This web page is designed to assist people in researching the Teron family history and to link other Teron families and find common ancestors and linkages.
The first known family members emigrated in 1897 from the village of
Bridok (Breedok, Brodok, Brodka) in the Zastawna district of Bukovina. Bukovina was
once a country with its capital in Chernovtsi. At the time of emigration,
it was part of the Austro-Hungarian Empire. Today it is part of the Ukraine
though other parts of Bukovina are now located in Moldavia, Hungary and
Romania. Bridok is located north of Chernovtsi on the south shore of
the Dneister river. For more information on Bukovina, visit the Bukovina
Society by clicking on their crest:
In the late 1800's there was a shortage of land and, as families grew, the farms could not support them. This led to extensive emigration. In the early 1890's, many went to Brazil, but few prospered. In 1896, the emigration shifted to Canada where very similar agricultural and climatic conditions as Bukovina were found in southern Manitoba and the Canadian government was giving land free of charge to settlers who would clear it and plant crops. The emigration was led by Dr. Josef Oleskow and was made up primarily of Galicians (the neighbouring province to Bukovina) and included a few Bukovinians. The Bukovinians gathered in Chernovitsi and traveled to L'viv in Galicia, then on to Canada. Dr. Oleskow had difficulty getting permission for people to leave Bukovina. Authorities approved only when the emigrant agreed to send back their sons for military duty when they reached the required age. Of course, none did. For more information, there is an excellent book called "Early Ukrainian Settlements in Canada, 1895-1900", written by Vladimir J. Kaye in 1964.
We know nothing of the family history while in Bukovina, though we have learned that there are many Teron's in that area.
The relevant people who emigrated from Bridok to Gardenton in 1897 were:
Semeon Tyron, Wasyl Kekot and their families traveled on the S.S. Arcadia and landed in Quebec City on May 2 1897. Sanchira Tyron and her husband, Iwan Machnij, arrived on the same voyage. They continued by train to Dominion City, south of Winnipeg, arriving on May 6, 1897. Onufry Tyron arrived in Quebec City on the next boat, the S.S. Arabia, on May 26, 1897.
In a separate emigration from Bukovina (possibly via the U.S.) came:
Onufry Tyron, Lena Kekot, Wasyl Sandul and Ann Marenuik are Chris Teron's four paternal great-grandparents.
Onufry Tyron, who had a cavalry background in Bukovina, settled in Gardenton Manitoba
where he cleared his land and started a homestead. The homestead is still owned by the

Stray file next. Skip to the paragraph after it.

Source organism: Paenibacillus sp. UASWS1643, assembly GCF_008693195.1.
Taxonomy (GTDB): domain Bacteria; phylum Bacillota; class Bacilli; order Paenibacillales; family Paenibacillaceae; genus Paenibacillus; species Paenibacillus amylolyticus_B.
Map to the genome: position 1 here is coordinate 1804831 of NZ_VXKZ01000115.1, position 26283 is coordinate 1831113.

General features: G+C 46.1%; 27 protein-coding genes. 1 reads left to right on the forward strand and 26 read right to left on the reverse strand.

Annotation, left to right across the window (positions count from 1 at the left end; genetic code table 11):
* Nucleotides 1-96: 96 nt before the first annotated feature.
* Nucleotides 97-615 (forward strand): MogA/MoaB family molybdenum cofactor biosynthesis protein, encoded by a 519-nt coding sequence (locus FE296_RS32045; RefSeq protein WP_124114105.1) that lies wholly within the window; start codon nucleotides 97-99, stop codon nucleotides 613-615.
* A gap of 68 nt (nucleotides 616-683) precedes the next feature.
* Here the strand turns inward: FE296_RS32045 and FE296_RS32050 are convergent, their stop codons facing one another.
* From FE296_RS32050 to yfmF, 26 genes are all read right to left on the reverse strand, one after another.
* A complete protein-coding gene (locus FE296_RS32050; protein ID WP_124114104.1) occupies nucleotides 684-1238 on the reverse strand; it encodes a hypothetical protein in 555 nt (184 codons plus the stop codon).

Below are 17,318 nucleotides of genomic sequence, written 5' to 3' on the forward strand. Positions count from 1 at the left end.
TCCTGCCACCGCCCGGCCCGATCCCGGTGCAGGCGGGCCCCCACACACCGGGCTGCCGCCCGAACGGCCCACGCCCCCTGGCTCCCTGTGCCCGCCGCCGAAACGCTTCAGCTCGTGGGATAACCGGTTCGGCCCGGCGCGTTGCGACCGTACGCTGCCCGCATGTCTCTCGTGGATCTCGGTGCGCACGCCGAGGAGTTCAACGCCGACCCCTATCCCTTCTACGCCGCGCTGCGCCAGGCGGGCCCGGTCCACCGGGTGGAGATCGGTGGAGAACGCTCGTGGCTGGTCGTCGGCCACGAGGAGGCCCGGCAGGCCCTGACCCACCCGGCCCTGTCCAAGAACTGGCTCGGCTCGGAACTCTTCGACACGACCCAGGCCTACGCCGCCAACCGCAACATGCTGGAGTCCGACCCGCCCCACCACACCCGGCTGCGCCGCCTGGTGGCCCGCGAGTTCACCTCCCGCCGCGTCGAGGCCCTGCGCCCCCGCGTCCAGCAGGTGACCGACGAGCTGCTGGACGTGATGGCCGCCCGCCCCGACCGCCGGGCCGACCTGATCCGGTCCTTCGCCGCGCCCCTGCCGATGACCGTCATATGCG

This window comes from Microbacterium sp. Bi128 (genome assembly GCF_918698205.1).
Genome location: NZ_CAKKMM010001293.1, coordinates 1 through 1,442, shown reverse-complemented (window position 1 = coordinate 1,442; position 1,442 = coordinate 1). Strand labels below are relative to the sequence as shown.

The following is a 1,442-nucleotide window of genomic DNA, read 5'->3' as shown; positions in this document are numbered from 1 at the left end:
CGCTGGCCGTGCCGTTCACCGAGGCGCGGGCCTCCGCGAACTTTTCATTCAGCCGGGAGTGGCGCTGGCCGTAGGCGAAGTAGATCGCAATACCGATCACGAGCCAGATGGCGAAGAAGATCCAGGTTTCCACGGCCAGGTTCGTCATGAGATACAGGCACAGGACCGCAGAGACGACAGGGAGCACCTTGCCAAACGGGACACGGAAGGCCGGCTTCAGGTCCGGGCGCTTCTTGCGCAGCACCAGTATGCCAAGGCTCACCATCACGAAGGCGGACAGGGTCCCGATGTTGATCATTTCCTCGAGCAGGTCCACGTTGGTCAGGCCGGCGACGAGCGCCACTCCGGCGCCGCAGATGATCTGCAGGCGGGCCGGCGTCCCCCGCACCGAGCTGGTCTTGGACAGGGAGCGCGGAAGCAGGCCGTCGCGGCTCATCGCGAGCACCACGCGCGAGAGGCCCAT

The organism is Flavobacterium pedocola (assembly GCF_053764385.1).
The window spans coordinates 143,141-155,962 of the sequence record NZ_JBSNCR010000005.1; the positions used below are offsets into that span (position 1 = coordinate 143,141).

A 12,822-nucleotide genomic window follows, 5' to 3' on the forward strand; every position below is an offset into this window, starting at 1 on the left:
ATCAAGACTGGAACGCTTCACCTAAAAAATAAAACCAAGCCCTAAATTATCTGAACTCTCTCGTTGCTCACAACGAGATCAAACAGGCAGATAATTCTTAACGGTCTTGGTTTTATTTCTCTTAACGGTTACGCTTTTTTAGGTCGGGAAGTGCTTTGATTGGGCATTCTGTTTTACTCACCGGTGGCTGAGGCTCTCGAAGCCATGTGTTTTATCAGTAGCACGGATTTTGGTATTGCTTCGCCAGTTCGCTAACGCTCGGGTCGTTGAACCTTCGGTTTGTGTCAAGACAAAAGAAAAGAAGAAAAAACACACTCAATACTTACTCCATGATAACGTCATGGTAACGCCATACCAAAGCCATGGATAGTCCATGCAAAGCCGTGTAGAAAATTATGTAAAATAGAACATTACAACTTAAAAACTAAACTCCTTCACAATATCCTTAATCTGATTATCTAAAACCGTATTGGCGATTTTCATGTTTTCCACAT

family for sentimental reasons, though it has not been inhabited since 1943 when George
and Sadie Teron moved to Winnipeg. Wasyl Kekot also settled in
Gardenton and is credited in 1899 as being the lead builder of the church
in Gardenton, St. Michael's Ukrainian Greek Orthodox Church ,
and he carved two intricate crosses for the church, one dated 1897. Onufry Tyron worked
with Wasyl Kekot on the church. The church is recognized as the oldest Ukrainian church
in Canada. Wasyl Sandul and Ann Marenuik settled in Caribou, Minnesota (only a few
miles from Gardenton but in the U.S.).
While our family is Bukovinian, most emigrants were from Galicia in the Ukraine. The Bukovinians settled with them and spoke Ukrainian. Until recently, we thought we were of Ukrainian descent.
Onufry Tyron and Lena Kekot had 8 children named (oldest first):
Photo taken about 1910 on Gardenton homestead showing:
Onufry and Lena Tyron with six children
(l to r) John, William, Sadie (held by Lena), Mary, George and Katherine.
Wasyl Sandul and Ann Marenuik had 11 children named (oldest first):
George Tyron married Anastasia Sandul and they had three children named (oldest first):
Throughout life in Gardenton, the family name was spelled Tyron. In the mid 1950's, about the time George moved to Ottawa, Ontario, the name was changed to Teron because so many people mis-pronounced it. We pronounce it Tare - on. In early histories of the family, it is also seen as Tyran and Tiron.
My parents are William Teron and Jean Woodwark. They have four children named (oldest first):
I am married to Louisa Crooks and have two daughters, Briar and Heather.
I have created a family tree containing over 6,000 people and over 140 Tyron's or Teron's. It is prepared using Family Tree Maker version 7. The largest part of the tree was given to me by my maternal grandfather, Ken Woodwark, who worked on it for many years.
Prominent family names in addition to Tyron/Teron are Crooks, McDowell, Nourse, Sandul, Tracy, Turpin and Woodwark.
A listing of all of the people in the family tree has been published on the internet and can be found in the user pages of the Family Tree Maker site.
I maintain a database of known addresses and phone numbers for families named Teron, Tyron, and Terron. There are over 300 listings obtained through computerized sources however we have only been able to verify 71 of them. We are in the process of determining how many are related and so far have identified four different Teron families. We are convinced that three of them are related but we cannot find the link yet and assume that the link is prior to emigration from Bukovina.
For information on other Teron families, please visit the
Teron Family Home Page.
It gives references to the Teron families in California, Southern Ontario,
Teron International Building Technologies is a family owned company started by William Teron. It has patented building technologies that are used to build residential and commercial buildings worldwide.
Click on its logo to view its web site (www.teron.ca)
Return to Home Page